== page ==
Wednesday, September 26, 2012

Earth-2 Reboots: Air Wave and Amazing Man

Welcome to The New 52 Earth-2 by James Robinson. Robinson has apparently been given a completely blank page in re-imagining the Golden Age heroes he is most closely identified with. The only rule seems to be to tie this world to Earth-1's Justice League and the invasion of Darkseid from Apokalips.

When I first saw that Robinson was going to be writing a new Earth-2 book the biggest question I had was: How is he going to do it? Since 1940, these characters have been tied to World War II, Hitler, Preseident Franklin Delano Roosevelt and the magic that kept most of the classic, Golden Age heroes from taking the Axis down and winning the war. What would James Robinson be bringing to these characters - as well as bringing these characters to - that Geoff Johns, David Goyer, Roy Thomas and a host of creators before him hadn't to make these characters fresh and interesting? I was curious, because of what he had famously done with Starman. He's made several attempts since Starman to see if lightning would strike twice. His Cry For Justice was savaged by critics. His run on Justice League of America was the final run before The New 52 reboot, and featured sidekicks and Teen Titans in their mentors' roles. His latest effort, The Shade twelve-issue maxi-series was nearly cancelled by issue eight. I was wondering if James Robinson had reached a point in his career like my other favorite writer, Marv Wolfman, where there was an end of words.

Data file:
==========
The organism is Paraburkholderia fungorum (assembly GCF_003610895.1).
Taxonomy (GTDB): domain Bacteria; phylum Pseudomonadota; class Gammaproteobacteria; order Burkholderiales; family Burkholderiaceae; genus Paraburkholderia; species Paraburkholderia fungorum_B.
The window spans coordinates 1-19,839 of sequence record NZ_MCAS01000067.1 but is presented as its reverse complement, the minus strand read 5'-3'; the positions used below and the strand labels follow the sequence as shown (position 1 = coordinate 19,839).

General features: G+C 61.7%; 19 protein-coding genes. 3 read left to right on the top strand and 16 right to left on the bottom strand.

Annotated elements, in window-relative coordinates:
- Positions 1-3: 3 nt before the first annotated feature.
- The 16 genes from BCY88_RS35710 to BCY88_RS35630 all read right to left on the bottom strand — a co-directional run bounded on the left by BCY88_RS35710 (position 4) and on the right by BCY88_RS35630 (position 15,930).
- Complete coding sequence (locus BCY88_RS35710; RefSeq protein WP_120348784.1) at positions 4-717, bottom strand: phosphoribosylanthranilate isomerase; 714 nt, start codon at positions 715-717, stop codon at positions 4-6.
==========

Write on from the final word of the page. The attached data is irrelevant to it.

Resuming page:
I am thrilled that that is not the case.

I'm following Earth-2 and, my good friend, Sean Elks' reviews of the book.

These new All-Stars have come together not to fight the European Axis of Evil, including Adolf Hitler; but, to fend off an apocalyptic invasion by Darkseid! Here, there is no Trinity - Superman, Batman, Wonder Woman. Sidekicks Robin and Supergirl are Earth-1's Huntress and Power Girl. There doesn't appear to be a Hawkman. Earth-2's most brilliant mind, Terry Sloane is also the most dangerous one as well. Green Lantern Alan Scott is gay. Al Pratt isn't much of a "Tiny Titan" when he grows to Goliath-size as an Atom Smasher. More familiar, but just as mysterious is Hawkgirl and her connection to Pratt. Jay Garrick still seems to be a bit of a slacker. It will be interesting to see how these heroes come together to beat the new incarnation of Solomon Grundy. More interesting will be to see the new Earth-2 recruits.

Jay's now ex-girlfriend left him to start over on the West Coast at Tyler Chemical. It should be interesting to see The New 52 version of Rex Tyler. It will be interesting to see what's become of Terry Sloane's doppelganger, Michael Holt.

I am very interested to see what Robinson has in store, on Earth-2. This isn't the Justice Society anymore. It's not Infinity, Inc. Or, Young All-Stars, or All-Star Squadron or All-Star Comics. Near the end, the Justice Society of America's roster bloated to epic proportions, Gog and the Kingdom Come Superman were introduced, and wackiness ensued.